The Clinton Herald, Clinton, Iowa

National News

October 15, 2012

10 Things to Know for Monday

NEW YORK — Your daily look at late-breaking news, upcoming events and the stories that will be talked about today (times in EDT):

1. JUDGE MIGHT NOT ALLOW TORTURE TESTIMONY IN GUANTANAMO HEARINGS

The order affects the trial of Khalid Sheikh Mohammed, the self-professed mastermind of the Sept. 11 attacks, as pretrial hearings start at 9 a.m.

2. WHAT IT’S LIKE TO TRAVEL FASTER THAN SOUND

Record-breaking skydiver Felix Baumgartner says it’s “hard to describe because you don’t feel it” after his 833.9 mph jump from 24 miles above Earth.

3. THE JUMP’S OTHER RECORD: ONLINE

YouTube officials say a record 8 million viewers watched the live stream of the skydive.

4. WHY A 14-YEAR-OLD PAKISTANI ACTIVIST IS GOING TO BRITAIN

Malala Yousufzai was shot and seriously wounded by the Taliban. She’s being airlifted to the U.K. to get the specialized medical care she needs to recover, and also to protect her from follow-up attacks threatened by the militants.

5. HOW AMERICANS ARE SPENDING MONEY (OR AREN’T)

The U.S. Commerce Department releases retail sales data for September at 8:30 a.m. — the latest opportunity to look for clues about the future of the economy.

6. WHERE ENDEAVOUR WILL SPEND ITS RETIREMENT

“It’s like Christmas!” one staffer exclaimed when the shuttle reached its home at the California Science Museum after a 12-mile crawl through Los Angeles.

7. LAST NOBEL PRIZE AWARDED

Americans Alvin Roth and Lloyd Shapley were awarded the Nobel economics prize, the sixth and final honor of the year.

8. GOOD NEWS ON THE HPV VACCINE

A study finds the shots that protect against cervical cancer do not make girls promiscuous, as some parents had worried.

9. A STEP TOWARD PEACE IN THE PHILIPPINES

The government and rebels signed a preliminary peace pact that grants minority Muslims broad autonomy in exchange for ending more than 40 years of violence.

10. PANDA MAKES PREHISTORIC DINNER MENU

A scientist has found evidence that China’s beloved national symbol was seen quite differently by ancient humans: as food.

 

1
Text Only
National News
  • Soldier convicted in WikiLeaks case gets new name

    An Army private convicted of leaking classified documents to WikiLeaks won an initial victory Wednesday to living as a woman when a Kansas judge granted a petition to change her name to Chelsea Elizabeth Manning.

    The decision clears the way for official changes to Manning's military records, but does not compel the military to treat the soldier previously known as Bradley Edward Manning as a woman.

    April 23, 2014

  • First lady announces one-stop job site for vets

    To help veterans leaving the military as it downsizes, the government on Wednesday started a one-stop job-shopping website for them to create resumes, connect with employers and become part of a database for companies to mine.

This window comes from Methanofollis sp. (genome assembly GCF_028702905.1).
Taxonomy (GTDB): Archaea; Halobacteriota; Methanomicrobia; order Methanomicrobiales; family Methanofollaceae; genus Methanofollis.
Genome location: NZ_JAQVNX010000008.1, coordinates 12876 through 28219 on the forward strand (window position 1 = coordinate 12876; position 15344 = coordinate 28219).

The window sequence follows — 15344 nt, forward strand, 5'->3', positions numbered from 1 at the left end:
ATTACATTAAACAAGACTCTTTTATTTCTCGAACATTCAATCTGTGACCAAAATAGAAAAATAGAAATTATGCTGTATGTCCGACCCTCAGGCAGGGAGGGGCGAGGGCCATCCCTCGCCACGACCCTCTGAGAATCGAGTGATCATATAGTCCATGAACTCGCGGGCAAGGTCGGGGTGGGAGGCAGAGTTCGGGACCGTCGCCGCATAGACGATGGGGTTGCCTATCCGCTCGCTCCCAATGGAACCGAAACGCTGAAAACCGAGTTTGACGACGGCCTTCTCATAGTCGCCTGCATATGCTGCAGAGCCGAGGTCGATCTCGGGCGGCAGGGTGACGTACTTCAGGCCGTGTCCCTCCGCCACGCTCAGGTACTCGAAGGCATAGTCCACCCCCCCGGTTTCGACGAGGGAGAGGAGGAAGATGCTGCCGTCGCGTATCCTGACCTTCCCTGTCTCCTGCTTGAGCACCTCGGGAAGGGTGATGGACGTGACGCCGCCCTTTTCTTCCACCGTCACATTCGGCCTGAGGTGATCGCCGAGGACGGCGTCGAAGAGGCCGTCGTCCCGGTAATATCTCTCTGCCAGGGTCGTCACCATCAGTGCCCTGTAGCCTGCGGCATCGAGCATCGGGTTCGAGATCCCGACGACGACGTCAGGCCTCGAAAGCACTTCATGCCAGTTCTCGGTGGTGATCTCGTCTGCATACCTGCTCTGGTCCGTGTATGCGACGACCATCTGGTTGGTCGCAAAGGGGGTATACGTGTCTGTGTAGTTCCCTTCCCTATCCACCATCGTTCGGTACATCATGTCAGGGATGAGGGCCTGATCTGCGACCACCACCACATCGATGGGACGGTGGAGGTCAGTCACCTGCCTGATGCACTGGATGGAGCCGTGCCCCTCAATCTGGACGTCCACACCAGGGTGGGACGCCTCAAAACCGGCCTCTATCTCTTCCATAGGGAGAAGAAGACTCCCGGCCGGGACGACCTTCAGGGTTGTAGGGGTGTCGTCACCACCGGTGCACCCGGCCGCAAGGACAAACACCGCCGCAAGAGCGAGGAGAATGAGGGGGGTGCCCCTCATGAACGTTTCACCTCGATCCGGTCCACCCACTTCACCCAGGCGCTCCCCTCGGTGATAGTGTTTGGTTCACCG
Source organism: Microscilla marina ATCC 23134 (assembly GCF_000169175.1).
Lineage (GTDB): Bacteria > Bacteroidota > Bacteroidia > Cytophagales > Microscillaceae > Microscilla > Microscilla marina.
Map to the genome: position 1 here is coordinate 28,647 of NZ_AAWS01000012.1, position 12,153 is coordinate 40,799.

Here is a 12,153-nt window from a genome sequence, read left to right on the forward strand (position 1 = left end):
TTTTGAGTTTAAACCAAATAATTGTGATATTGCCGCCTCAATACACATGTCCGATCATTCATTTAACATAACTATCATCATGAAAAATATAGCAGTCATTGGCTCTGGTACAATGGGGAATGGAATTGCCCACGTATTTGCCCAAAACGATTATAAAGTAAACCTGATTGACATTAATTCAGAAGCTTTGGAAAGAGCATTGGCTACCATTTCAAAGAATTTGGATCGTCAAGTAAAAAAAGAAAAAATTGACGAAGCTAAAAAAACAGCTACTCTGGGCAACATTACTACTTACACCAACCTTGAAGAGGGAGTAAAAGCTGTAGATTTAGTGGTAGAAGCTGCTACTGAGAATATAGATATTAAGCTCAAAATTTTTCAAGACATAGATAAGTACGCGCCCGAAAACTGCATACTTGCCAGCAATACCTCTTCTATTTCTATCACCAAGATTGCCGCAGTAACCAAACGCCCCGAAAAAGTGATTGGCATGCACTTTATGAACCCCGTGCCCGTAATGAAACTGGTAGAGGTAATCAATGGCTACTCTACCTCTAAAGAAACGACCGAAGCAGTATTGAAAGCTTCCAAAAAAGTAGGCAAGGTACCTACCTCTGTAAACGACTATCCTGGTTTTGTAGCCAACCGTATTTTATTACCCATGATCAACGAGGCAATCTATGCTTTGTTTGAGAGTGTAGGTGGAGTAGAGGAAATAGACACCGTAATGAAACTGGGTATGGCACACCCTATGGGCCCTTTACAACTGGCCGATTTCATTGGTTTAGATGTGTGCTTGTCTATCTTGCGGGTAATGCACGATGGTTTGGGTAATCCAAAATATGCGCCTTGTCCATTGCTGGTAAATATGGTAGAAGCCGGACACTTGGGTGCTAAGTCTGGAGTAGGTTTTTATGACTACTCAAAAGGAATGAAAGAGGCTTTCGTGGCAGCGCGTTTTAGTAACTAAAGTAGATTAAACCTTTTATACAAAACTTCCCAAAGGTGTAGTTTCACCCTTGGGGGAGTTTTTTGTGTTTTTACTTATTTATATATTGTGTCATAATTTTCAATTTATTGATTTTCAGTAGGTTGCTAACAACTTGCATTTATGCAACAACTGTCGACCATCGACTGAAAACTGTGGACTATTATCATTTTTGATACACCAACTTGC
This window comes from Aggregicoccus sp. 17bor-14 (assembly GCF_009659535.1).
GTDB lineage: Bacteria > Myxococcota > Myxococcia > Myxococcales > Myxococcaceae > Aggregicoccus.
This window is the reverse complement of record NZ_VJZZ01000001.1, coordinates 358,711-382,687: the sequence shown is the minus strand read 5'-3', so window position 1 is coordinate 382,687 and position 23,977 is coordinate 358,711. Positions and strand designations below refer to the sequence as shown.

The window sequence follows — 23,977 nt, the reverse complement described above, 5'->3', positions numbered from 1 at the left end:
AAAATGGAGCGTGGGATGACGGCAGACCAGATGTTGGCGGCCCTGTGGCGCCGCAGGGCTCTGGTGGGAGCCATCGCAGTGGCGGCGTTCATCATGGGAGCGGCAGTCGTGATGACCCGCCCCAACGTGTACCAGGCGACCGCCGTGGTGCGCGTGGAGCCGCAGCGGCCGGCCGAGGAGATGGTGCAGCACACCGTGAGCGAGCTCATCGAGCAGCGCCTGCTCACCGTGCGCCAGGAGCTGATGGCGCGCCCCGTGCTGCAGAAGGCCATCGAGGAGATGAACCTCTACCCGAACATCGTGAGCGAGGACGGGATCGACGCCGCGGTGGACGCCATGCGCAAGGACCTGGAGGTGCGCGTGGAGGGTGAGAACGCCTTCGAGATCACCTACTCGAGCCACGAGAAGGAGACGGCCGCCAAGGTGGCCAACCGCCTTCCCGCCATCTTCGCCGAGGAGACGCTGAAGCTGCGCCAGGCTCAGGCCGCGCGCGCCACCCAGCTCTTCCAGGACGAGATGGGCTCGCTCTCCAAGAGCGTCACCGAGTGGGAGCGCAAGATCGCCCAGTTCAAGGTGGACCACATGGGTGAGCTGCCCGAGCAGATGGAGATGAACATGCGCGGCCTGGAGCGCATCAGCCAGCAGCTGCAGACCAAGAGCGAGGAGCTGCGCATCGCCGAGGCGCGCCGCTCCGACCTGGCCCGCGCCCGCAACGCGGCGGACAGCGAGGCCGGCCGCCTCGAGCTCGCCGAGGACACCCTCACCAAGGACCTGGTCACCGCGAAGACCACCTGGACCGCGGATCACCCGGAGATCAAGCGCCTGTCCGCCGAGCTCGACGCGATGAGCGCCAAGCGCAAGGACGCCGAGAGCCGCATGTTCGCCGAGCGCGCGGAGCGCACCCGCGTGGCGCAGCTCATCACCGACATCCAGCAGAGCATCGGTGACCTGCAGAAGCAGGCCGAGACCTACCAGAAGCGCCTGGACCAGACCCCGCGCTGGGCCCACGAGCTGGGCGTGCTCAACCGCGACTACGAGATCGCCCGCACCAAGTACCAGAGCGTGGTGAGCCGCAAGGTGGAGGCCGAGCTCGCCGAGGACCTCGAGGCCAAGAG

April 23, 2014

  • 10 things to know for today

    Your daily look at late-breaking news, upcoming events and the stories that will be talked about today:

    April 23, 2014

  • Gacy Exhumation Cold Case [Duplicate] Gacy case helps solve unrelated death CHICAGO (AP) -- Four decades after John Wayne Gacy lured more than 30 young men and boys to his Chicago-area home and strangled them, his case has helped authorities solve another killing -- one he didn't commit. Investigators have identified the rem

    April 23, 2014 2 Photos

  • In cuffs... 'Warlock' in West Virginia accused of sexual assault

    Police in West Virginia say a man claiming to be a “warlock” used promises of magical spells to lure children into committing sexual acts with him.

    April 22, 2014 1 Photo

  • The top 12 government programs ever

    Which federal programs and policies succeed in being cost-effective and targeting those who need them most? These two tests are obvious: After all, why would we spend taxpayers' money on a program that isn't worth what it costs or helps those who do not need help?

    April 22, 2014

  • Courthouse violence unpredictable despite security

    When Utah's new federal courthouse opened last week, it came with security improvements that are becoming standard around the country: separate entrances and elevators for judges, defendants and the public; bullet-resistant glass and paneling; and vehicle barricades to keep car bombs at bay.

    Even the design of the courtrooms, with plenty of sunlight and space, can help calm witnesses or defendants in high-stress cases, some judges believe.

    April 22, 2014

  • McCain 1 House Republicans are more active on Twitter than Democrats

    Your representative in the House is almost certainly on Twitter. Your senator definitely is. But how are they using the social network? Are Democrats more active than Republicans, or vice versa? Who has the most followers on the Hill?

    April 22, 2014 1 Photo

  • 10 things to know for today

    Your daily look at late-breaking news, upcoming events and the stories that will be talked about Tuesday:

    April 22, 2014

  • Stowaway teen forces review of airport security

    A 16-year-old boy scrambled over an airport fence, crossed a tarmac and climbed into a jetliner's wheel well, then flew for five freezing hours to Hawaii — a misadventure that forced authorities to take a hard look at the security system that protects the nation's airline fleet.

    The boy, who lives in Santa Clara, Calif., hopped out of the wheel well of a Boeing 767 on the Maui airport tarmac Sunday. Authorities found the high school student wandering the airport grounds with no identification. He was questioned by the FBI and taken by ambulance to a hospital, where he was found to be unharmed.

    April 21, 2014

AP Video
Facebook